President Donald Trump’s administration has given at least one governor the option of paying no money for his new unemployment plan in a bid to ease concerns about how to afford the proposed 75–25 percent split.
Governors across the country expressed concern over affordability after Trump on Aug. 8 signed an executive order resuming additional payments for the unemployed, but mandated that states provide a quarter of the funds.
A White House official sent a message to Ohio Gov. Mike DeWine, a Republican, about an option that would see the state pay no extra money but still get an enhanced unemployment benefit.
States can choose to allocate funds to satisfy the 25 percent requirement, and unemployment claimants would get an extra $400 a week. Or states can count their existing unemployment insurance benefit payments as the cost share requirement, but claimants would only get an extra $300 a week, according to the message, which was obtained by The Epoch Times.
The second option requires no new expenditures, a White House official told DeWine’s office.
Ohio’s governor chose the second option.
The new option, which was also outlined in a memo from the Department of Labor, came after the Center on Budget and Policy Priorities, which says it’s a nonpartisan research and policy institute, alleged in a statement over the weekend that Trump’s plan “will force states to choose between letting the federal supplemental unemployment benefits end entirely and slashing other parts of their budgets.”
A number of governors, both Republicans and Democrats, said this week that their states cannot afford the 75–25 percent split.
GOP Mississippi Gov. Tate Reeves, for instance, told reporters during an Aug. 10 press conference that the state’s unemployment fund has $489 million left. The state would approximately double its current $22 million per week outlay if it followed Trump’s plan, effectively draining it in 10 weeks.
Reeves praised Trump and called on Congress to fund an enhanced unemployment payment.
“The president has done his part. Now I hope the Congress will do theirs,” he said.
Congress is locked in a stalemate on a new stimulus package, with Democrats refusing to go beneath $2 trillion and Republicans declining to go above approximately $1 trillion.
Another administration official said on “Fox News Sunday” that states could pay for the responsibility outlined in Trump’s order with stimulus money from the CARES Act, the package approved earlier this year.
“On the 25 percent, that’s coming from money we already gave the states. So this is effectively 100 percent paid for by the federal government,” Treasury Secretary Steven Mnuchin said.
Republican Arkansas Gov. Asa Hutchinson, Republican Florida Gov. Ron DeSantis, Democratic New York Gov. Andrew Cuomo, and Democratic Kentucky Gov. Andy Beshear are among the other state leaders who have expressed concerns about the money required to meet the 25 percent state responsibility.
DeSantis told reporters on Aug. 11 that the state has obligated or spent all the stimulus money. The only other option is borrowing from the Department of Labor, which could bring legal challenges.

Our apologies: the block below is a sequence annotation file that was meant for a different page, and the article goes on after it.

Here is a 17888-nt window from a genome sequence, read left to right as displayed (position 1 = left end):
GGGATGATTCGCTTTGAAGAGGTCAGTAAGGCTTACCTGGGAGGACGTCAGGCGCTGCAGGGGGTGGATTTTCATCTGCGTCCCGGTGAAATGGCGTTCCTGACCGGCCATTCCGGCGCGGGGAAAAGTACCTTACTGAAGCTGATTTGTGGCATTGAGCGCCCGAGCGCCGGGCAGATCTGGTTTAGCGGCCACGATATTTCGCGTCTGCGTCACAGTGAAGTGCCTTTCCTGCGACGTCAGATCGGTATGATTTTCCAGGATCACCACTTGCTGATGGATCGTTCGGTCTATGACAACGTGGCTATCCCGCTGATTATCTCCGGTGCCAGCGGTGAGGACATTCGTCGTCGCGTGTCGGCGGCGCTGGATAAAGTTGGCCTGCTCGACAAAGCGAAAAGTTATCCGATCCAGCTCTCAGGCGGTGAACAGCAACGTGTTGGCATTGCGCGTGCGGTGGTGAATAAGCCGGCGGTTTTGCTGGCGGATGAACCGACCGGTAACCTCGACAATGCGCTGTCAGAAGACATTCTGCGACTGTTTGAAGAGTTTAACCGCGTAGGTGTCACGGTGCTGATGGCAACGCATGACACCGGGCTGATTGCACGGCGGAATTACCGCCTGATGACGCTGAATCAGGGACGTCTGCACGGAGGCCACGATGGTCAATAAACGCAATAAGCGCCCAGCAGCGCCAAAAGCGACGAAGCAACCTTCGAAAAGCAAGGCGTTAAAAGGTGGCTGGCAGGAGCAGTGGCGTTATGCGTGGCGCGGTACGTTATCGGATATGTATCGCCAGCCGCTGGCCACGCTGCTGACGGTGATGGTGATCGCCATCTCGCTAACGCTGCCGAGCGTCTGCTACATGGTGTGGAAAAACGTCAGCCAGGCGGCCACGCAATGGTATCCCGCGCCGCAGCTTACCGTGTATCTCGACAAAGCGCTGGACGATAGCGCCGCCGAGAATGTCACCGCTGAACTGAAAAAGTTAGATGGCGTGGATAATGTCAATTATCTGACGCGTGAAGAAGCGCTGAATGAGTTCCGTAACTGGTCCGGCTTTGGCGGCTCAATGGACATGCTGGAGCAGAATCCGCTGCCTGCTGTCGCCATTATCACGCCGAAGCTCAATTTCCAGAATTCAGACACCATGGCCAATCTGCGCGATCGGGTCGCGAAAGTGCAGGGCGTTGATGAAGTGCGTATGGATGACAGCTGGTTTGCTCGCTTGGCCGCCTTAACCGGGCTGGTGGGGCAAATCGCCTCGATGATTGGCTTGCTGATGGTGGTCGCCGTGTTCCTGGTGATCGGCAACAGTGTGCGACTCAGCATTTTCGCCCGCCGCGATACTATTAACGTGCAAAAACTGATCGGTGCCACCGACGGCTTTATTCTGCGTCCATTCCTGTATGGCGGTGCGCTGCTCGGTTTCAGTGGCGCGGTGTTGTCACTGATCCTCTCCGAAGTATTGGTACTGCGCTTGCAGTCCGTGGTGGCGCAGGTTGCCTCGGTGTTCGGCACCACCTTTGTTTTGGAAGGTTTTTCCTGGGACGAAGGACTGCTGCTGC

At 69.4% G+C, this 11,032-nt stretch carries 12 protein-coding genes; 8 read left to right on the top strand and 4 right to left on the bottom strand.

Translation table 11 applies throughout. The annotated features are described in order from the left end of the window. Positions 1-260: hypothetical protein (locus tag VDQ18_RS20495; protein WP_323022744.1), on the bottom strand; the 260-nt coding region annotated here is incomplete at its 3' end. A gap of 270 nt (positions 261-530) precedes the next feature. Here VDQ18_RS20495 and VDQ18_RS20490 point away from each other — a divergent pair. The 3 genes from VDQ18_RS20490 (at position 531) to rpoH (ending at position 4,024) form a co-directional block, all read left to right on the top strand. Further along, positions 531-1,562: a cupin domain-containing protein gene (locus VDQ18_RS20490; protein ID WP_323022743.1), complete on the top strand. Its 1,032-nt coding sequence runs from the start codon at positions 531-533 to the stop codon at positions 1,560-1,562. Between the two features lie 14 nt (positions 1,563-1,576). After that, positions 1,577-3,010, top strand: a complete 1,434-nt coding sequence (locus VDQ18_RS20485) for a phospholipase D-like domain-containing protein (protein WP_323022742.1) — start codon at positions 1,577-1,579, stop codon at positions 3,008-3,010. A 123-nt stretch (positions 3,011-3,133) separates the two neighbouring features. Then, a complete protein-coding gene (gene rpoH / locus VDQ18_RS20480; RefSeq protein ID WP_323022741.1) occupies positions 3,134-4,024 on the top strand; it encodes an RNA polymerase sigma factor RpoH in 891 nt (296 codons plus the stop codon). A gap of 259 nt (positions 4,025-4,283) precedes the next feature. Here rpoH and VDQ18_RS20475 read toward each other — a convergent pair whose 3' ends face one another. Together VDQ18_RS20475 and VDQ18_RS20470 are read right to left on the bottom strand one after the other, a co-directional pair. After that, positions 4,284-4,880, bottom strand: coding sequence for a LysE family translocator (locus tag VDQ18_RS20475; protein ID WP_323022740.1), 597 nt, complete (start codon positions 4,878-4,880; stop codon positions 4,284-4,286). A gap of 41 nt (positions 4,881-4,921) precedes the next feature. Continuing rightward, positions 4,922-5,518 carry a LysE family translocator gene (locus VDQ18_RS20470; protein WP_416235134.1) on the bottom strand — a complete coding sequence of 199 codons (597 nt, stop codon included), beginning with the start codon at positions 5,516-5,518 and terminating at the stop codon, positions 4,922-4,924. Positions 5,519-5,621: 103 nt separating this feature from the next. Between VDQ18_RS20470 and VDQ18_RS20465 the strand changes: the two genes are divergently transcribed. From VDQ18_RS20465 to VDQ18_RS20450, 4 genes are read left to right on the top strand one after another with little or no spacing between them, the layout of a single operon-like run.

“I want make sure that there’s no legal risk for us. If someone were to challenge this, then we’d be left on the hook,” DeSantis said.
Several governors have said Trump’s plan is fine with them.
West Virginia Gov. Jim Justice, a Republican, told reporters Aug. 10 that the state would step up and meet the 25 percent responsibility, using the $687 million in stimulus funds he set aside.
“Hands down, period, West Virginia is going to pay it. We do so very willingly,” he said.
“I believe that the federal government will eventually reverse their stance on that and that they will pay the full 100 percent in the end,” he added. “But we’ve got the money set aside to make it work either way.”
Trump told reporters on Aug. 9 that some states may pay nothing. Each state will make an application, and each application will be dealt with in turn by administration officials.
“They’ll pay nothing in some instances or maybe they’ll—a little bit like the National Guard, as you know. Sometimes we’ll pay all of it, depending on the tragedy, or whatever it may be, the disaster. Sometimes the state will pay 40 percent, 25 percent, 10 percent or nothing—depending on how it works out,” he said.
Democrats were pointed in their criticism of Trump’s executive action. Cuomo called the state funding requirement “simply impossible.” Michigan Gov. Gretchen Whitmer said in a statement that Trump “is requiring states that are facing severe holes in our budgets to provide 25% of the funding.” Illinois Gov. J.B. Pritzker described what Trump did as “legally questionable theatrics.”
The White House didn’t respond to a request for comment. Administration officials say all four orders were legal, citing specific laws or authorizations for each one.
Cuomo and Hutchinson, who helm the National Governors Association, this week in a statement called on Congress and the Trump administration to come up with a workable solution, including some $500 billion in aid to states.
The article “Trump Administration Offers Zero Payment Option for Unemployment Plan,” published on Aug. 13, gave an incorrect date for President Donald Trump’s comments to reporters about some states not having to pay for a stimulus. The president spoke to the reporters on Aug. 9. The Epoch Times regrets the error.